Education grad’s research explores storytelling through soundscapes

Anneke McCabe (PhD ’23) has always yearned to tell stories through music.

The musician, songwriter and music teacher graduated from Brock’s Joint PhD in Educational Studies program on Friday, Oct. 13 during the University’s 114th Convocation.

The first Brock PhD student to have completed doctoral work in music education, McCabe drew on her experiences to craft an innovative research approach using an arts-based lens.

She engaged with narrative inquiry by exploring the life stories of three other musicians who are elementary music teachers, with herself as co-participant, reflecting on how being a musician shapes their perspectives as teachers.

Participants reflected on their past career, social and relationship experiences that have affected their life and creative practice as well as how physical place has impacted their musical storytelling.

“What is unique about this research is that the participants are musicians themselves as well as being elementary music teachers,” she said. “It really honours the experiences of their lives and their role as teachers.”

From these interviews, McCabe developed a conceptual framework original to her research that allowed the participants to create and record a musical narrative, or soundscape, that expressed the musician-music teacher narrative.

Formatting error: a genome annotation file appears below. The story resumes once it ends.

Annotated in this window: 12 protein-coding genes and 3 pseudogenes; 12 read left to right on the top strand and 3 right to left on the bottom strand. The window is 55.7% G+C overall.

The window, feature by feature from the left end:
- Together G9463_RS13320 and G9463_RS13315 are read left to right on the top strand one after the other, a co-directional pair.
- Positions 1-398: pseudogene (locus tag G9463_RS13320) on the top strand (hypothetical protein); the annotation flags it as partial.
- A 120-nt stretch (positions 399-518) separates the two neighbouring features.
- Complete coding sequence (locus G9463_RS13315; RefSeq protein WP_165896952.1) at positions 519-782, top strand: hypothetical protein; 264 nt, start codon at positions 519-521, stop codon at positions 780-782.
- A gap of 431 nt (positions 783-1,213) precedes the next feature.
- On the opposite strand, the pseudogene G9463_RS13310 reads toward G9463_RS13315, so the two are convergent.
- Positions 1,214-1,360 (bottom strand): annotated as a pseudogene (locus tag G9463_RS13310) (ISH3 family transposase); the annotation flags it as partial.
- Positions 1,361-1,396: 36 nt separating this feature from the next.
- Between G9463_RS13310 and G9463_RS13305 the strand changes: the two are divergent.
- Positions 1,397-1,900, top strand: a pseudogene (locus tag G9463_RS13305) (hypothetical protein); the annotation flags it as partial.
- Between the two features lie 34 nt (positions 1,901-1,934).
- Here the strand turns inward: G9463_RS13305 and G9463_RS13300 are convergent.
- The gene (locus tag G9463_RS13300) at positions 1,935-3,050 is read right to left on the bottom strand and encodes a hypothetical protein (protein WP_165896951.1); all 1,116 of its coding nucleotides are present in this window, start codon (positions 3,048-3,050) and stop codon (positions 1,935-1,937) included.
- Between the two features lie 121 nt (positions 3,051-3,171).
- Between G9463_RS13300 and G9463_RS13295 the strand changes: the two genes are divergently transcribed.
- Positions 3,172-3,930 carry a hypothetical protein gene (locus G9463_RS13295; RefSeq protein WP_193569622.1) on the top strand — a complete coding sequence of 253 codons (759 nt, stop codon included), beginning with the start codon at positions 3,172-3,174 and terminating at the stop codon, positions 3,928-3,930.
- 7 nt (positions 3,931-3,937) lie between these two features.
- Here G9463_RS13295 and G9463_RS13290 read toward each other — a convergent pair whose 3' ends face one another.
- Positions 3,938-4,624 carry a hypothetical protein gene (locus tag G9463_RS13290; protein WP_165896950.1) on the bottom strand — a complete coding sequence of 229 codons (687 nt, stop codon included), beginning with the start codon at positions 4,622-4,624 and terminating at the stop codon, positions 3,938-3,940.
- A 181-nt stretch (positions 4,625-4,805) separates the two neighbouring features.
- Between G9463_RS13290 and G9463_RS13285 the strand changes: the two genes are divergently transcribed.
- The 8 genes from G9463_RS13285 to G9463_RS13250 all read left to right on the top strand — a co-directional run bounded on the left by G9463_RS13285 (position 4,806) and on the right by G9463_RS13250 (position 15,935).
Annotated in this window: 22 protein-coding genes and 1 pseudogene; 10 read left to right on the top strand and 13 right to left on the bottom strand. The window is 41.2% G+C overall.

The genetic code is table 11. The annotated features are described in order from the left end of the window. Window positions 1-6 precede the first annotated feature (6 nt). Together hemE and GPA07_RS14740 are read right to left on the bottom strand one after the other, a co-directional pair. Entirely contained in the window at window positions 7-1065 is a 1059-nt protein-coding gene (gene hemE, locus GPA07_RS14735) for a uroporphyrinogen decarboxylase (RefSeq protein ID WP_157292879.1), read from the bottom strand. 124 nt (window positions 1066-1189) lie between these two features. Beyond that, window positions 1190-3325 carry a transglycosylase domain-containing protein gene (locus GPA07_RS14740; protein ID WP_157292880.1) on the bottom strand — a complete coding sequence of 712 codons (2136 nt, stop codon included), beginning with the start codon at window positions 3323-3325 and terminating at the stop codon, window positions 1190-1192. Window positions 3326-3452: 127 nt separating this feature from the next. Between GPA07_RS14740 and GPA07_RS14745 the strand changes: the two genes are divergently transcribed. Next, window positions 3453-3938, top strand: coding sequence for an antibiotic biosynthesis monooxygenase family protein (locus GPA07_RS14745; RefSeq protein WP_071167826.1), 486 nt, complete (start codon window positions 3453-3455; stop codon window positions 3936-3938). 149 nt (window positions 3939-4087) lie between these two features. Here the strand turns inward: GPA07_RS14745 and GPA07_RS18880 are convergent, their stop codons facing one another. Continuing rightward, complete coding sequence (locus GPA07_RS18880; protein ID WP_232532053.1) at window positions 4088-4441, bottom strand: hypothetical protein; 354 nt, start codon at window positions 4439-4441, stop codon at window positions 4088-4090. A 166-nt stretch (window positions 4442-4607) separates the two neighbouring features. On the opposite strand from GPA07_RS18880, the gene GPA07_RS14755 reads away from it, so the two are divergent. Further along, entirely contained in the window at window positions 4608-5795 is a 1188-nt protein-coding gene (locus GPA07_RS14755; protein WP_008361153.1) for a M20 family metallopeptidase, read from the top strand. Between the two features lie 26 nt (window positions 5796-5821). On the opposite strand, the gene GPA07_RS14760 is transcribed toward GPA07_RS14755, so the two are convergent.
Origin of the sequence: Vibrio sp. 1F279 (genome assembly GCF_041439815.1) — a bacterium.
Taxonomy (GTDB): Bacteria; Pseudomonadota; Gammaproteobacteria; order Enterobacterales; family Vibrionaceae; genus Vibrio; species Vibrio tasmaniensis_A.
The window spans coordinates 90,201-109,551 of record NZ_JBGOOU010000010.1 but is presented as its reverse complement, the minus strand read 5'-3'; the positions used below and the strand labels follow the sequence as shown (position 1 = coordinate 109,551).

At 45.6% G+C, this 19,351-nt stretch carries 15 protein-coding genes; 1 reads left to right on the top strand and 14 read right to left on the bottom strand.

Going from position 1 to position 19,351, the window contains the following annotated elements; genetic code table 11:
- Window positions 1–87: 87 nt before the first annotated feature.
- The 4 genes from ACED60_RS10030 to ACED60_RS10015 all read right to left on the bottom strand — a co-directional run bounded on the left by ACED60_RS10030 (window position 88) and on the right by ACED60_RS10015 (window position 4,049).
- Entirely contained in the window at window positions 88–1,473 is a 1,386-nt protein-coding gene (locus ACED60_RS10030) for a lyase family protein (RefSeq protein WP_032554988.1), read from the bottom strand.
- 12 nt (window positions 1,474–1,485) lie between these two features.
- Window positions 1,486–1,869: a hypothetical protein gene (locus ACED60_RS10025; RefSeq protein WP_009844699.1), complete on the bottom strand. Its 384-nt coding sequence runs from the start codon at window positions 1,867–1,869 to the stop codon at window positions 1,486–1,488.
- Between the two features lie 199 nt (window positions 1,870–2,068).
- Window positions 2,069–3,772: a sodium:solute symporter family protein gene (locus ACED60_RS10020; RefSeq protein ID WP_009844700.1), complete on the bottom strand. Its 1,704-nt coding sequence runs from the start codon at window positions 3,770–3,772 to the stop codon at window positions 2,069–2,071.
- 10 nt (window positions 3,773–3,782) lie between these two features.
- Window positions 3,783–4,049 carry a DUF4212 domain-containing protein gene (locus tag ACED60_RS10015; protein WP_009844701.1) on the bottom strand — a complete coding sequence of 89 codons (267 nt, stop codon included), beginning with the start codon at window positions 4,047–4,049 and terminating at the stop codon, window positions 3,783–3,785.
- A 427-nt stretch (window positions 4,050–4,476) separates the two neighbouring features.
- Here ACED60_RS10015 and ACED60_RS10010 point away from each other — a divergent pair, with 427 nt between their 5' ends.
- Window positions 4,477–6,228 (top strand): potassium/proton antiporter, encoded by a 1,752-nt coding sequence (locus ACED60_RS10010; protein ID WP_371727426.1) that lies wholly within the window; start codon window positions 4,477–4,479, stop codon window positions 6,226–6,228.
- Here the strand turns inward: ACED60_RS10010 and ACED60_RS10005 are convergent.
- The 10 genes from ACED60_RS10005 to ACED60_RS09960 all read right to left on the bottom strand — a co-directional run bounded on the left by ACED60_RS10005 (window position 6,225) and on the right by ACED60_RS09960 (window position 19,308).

“It was an incredibly rich way for musician-music teachers to tell their stories,” she said. “I loved the elements of fun, openness and vulnerability — the creative process brings that out in people.”

As an expression of researcher reflexivity, McCabe engaged with her own songwriting during the five years of working on her PhD and recently released a five-song album to accompany her thesis. The songs share the musical narrative of her PhD experience.

Shelley Griffin, Professor in Music Education and McCabe’s PhD supervisor, said that McCabe’s dedication to music-making as a music educator was a characteristic that set her apart from others.

“Anneke’s multimodal thesis exemplifies her highly creative abilities to blend teaching, research and musicianship in deep and thoughtful ways that have a new-found impact on the discourse of music teaching and learning,” Griffin said.

McCabe recently took on the role of Vice Principal at a school in Fergus, Ont., in addition to teaching music in Grades 4 to 8. She is also a sessional instructor in music education for teacher candidates in Brock’s Teacher Education programs.

“When I go teach music, I’m tapping into my whole life story, not just who I am as a teacher; this provides a unique perspective in the elementary music classroom,” said McCabe.

As an arts-based researcher, McCabe said there is great value in connecting through the art form.

“Listening to a song, your experience is different. It brings up memories and feelings activated by the music, allowing you to connect in a different way,” she said.

McCabe hopes that system leaders at school boards will use her research to communicate the importance of professional learning, highlighting the way creativity and songwriting can greatly benefit students.

McCabe’s album, Evoking A Soundscape by Anneke Britt, can be found on all streaming services, including YouTube, Spotify and iTunes.

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